Uganda has made some progress over the past couple of years in expanding access to clean water.
However, observers note that the impressive work is being undermined by lack of funding.
According to the findings of a report on Ugandan citizens’ experiences and opinions on water, sanitation and hygiene, today 26 percent of Ugandans have access to piped water as compared to 19 percent recorded in 2019.
Marie Nanyanzi , the programs officer Sauti za wananchi under Twaweza Uganda explains that the study conducted between 6th July to 4th August 2020 indicated that 1 out of 4 Ugandans now access drinking water mainly from a piped supply, either into their household or from a public standpipe as compared to 1 out of 5 one year ago.
This means that the use of all other sources like surface water, unimproved sources which include not piped dropped slightly over the same period.
She explains that overall, eight out of ten households represented by 80% access drinking water from either a piped or other improved source such as a borehole, protected well or spring.
However, significant differences still exist. Half of urban which is 50% and 49% of wealthier households report using piped water compared to 1 out of 8 rural households standing at 16% and a similar number of poorer households (15%).
According to the study that involved 1,607 respondents, the two most commonly cited challenges faced by communities in accessing clean drinking water both relate to the accessibility of waterpoint.
This is illustrated by the findings that 36% of the citizens’ point to an insufficient number of water points, and 28% point distance to water points.
The study also shows that collecting drinking water takes half an hour or more for half of households.
Nanyanzi notes that it is great news to see improvements in access to piped water and reduced collection times for water. The government can celebrate these victories while engaging citizens in honest dialogue about the remaining tough challenges around water.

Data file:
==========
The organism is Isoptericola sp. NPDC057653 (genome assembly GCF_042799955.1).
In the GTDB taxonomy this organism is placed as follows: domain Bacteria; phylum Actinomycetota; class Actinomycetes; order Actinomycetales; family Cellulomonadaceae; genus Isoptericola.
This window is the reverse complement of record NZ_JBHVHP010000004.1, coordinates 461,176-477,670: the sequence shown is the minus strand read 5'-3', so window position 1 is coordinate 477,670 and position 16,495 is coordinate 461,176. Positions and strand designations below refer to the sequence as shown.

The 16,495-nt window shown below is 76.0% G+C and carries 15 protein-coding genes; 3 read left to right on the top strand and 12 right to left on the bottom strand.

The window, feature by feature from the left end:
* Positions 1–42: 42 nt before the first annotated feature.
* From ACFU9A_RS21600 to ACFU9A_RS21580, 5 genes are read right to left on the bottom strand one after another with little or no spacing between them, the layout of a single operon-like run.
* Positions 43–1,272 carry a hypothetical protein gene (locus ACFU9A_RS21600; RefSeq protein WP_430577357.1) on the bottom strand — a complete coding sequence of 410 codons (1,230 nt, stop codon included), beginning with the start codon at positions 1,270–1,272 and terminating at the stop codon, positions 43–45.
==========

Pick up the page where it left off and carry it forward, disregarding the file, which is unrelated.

She adds that citizens continue to highlight the challenges they face in terms of access to water at consistent levels as last year.
Focusing on preventive maintenance of water points in rural areas can help address the underlying challenges of access.
“To build on the success, the government should listen to citizens’ voices and experiences, and involve them in decision-making around shared water resources, The role of community water committees can be vital in building a bridge between those who supply and manage water and those who use it,” Nanyanzi concludes.
Discussing the findings during a virtual launch of the report the Senior monitoring and Evaluation officer at the Ministry of Water and Environment Francis Opedun welcomed the findings saying this feedback indicates there is great need for increased funding of the sector by government if more Ugandans are to access piped water as per the UN sustainable development goal number 6
We have recognized that actually it’s better to provide piped water to communities but this comes at a very high cost.
In fact we have written to the cabinet and parliament indicating that there is an urgent need to invest heavily in piped water supply in order to raise the percentage of persons served by the water supply system in rural areas.
He adds that if the ministry of water is properly funded it projects to increase access to piped water from the current 11% to 50%.
“Indeed there has been an improvement in piped water supply from 11% in 2019 to 15% in 2020. So we are on the right track. We are doing everything we can as a ministry to provide these services but under very heavy constraints”-Opedun.
It is at this point that he stresses the ministry’s request to the government to consider an increment in funding for the sector.
The funding for the sector does not increase regardless of population growth so the government of Uganda should rethink the way they allocate money, it doesn’t change but we do know that the population size changes 3% every year, says Opedun.
Meanwhile refuting recent media reports that the ministry of water is one of the non- performers when it comes to utilization of loans, Opedun explains that it is only a slow performer because of the bureaucratic procedures required for it to serve.
Alluding to earlier media reports, Kasese Municipality Member of Parliament Robert Centenary says that the sector has not fully utilized the loans acquired yet at the same time there is a claim that the ministry is underfunded.
However Opedun responds by saying that the ministry is a slow performer when in regards to loan utilization this is due to the long inevitable procedures like the project designs, the government procurement procedures for instance doing due diligence for the water projects was affected by the Covid19 lockdown since there were no flights allowed